An 11c ceorl, a free peasant, owing his lord a day's labour a week with *boon work at harvest time. In return he had a small dwelling place or cottage and farmed a small share of the common. -
Cf. Cotland; Cotagium; -setla

Dictionary of Medieval Terms and Phrases. .

Look at other dictionaries:

  • cotsetla — m ( n/ n) cottager …   Old to modern English dictionary

  • cotsetla — …   Useful english dictionary

  • -setla — The second element of words such as *cotsetla and *ansetla, meaning someone who sits or dwells. Thus cotsetla = a person who dwells in a cottage; *ansetla = someone who dwells alone, i.e. a *hermit. There is also fotsetla which suggests someone… …   Dictionary of Medieval Terms and Phrases

  • Cosset — Cos set (k?s s?t), n. [Cf. AS. cotsetla cottager, G. kossat, kothsasse, fr. kot, koth E. (cot) hut, and cf. also E. cade, a., cot a cade lamb.] A lamb reared without the aid of the dam. Hence: A pet, in general. [1913 Webster] …   The Collaborative International Dictionary of English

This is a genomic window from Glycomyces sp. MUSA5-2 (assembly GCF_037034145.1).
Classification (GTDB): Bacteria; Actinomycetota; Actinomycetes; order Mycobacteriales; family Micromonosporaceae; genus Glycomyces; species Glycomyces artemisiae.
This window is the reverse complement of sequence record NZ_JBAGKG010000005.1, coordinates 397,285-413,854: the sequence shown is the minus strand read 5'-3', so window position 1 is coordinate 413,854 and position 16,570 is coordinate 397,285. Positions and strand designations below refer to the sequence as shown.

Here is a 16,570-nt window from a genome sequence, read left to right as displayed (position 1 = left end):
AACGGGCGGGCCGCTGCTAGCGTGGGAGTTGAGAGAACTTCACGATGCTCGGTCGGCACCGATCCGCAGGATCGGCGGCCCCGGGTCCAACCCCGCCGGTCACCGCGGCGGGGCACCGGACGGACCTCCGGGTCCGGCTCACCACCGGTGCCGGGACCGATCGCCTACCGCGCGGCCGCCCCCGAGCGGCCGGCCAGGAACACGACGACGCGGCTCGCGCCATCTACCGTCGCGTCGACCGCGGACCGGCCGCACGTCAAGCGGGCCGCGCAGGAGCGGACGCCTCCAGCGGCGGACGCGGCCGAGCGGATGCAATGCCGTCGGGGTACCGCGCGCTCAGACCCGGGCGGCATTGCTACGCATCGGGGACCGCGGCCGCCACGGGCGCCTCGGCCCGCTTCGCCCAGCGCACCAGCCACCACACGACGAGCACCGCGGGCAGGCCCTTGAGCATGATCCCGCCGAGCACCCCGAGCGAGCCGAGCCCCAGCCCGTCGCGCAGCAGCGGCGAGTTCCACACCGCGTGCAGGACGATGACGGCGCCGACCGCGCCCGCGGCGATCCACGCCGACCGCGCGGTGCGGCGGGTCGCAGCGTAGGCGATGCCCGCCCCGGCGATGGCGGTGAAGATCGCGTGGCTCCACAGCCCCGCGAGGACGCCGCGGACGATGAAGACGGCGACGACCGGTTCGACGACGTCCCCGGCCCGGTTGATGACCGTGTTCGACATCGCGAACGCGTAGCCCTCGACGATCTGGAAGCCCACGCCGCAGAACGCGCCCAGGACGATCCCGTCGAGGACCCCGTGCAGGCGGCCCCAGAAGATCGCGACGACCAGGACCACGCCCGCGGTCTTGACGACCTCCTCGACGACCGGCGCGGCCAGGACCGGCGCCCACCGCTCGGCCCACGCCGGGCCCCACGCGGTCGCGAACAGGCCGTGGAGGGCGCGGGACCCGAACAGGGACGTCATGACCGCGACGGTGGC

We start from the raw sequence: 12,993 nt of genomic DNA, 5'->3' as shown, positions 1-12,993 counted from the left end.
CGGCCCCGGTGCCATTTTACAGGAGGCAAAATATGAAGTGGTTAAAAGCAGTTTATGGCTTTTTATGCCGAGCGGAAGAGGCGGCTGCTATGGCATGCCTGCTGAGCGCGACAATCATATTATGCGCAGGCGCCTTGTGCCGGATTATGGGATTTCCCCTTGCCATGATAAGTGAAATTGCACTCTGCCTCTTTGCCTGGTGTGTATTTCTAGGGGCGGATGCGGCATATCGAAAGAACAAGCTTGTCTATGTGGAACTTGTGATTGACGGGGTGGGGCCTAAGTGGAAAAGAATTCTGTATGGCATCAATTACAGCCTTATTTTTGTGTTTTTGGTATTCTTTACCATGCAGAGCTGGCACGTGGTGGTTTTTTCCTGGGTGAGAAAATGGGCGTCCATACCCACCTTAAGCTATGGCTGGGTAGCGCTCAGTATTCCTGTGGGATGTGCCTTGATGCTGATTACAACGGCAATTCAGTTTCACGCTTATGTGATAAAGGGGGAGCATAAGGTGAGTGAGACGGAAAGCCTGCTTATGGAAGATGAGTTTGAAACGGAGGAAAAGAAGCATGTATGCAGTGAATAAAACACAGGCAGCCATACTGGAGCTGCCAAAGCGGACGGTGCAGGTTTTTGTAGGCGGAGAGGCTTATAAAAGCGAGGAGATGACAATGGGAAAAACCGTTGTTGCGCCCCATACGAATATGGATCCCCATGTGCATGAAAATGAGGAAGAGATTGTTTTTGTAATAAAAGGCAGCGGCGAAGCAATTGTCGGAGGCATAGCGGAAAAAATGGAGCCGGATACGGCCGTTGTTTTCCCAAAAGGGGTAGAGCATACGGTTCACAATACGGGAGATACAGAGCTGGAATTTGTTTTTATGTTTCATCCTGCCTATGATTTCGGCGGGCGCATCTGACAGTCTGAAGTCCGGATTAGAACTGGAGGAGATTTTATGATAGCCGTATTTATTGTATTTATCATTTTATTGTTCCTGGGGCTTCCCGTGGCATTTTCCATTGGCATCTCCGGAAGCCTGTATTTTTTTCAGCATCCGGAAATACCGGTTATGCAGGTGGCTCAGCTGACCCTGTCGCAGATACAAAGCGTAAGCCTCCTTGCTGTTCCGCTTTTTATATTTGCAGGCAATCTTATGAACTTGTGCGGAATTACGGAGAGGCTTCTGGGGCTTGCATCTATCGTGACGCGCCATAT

• Cotland — Land attached to a cot or small dwelling, perhaps five acres, belonging to a *Cotsetla. Cf. Cotagium …   Dictionary of Medieval Terms and Phrases

  • Coaten — This interesting surname is of medieval English origin and is a dialectal variant of the locational name Coton, from a place so called in Leicestershire. The derivation is from the Middle English cot(e) , a shelter, itself a development from the… …   Surnames reference

  • sǽweard — m ( es/ as) coast warden, sea ward, keeping watch and ward on the sea coast; [it was a duty tha might be required in some cases of the thane and of the cotsetla ] …   Old to modern English dictionary

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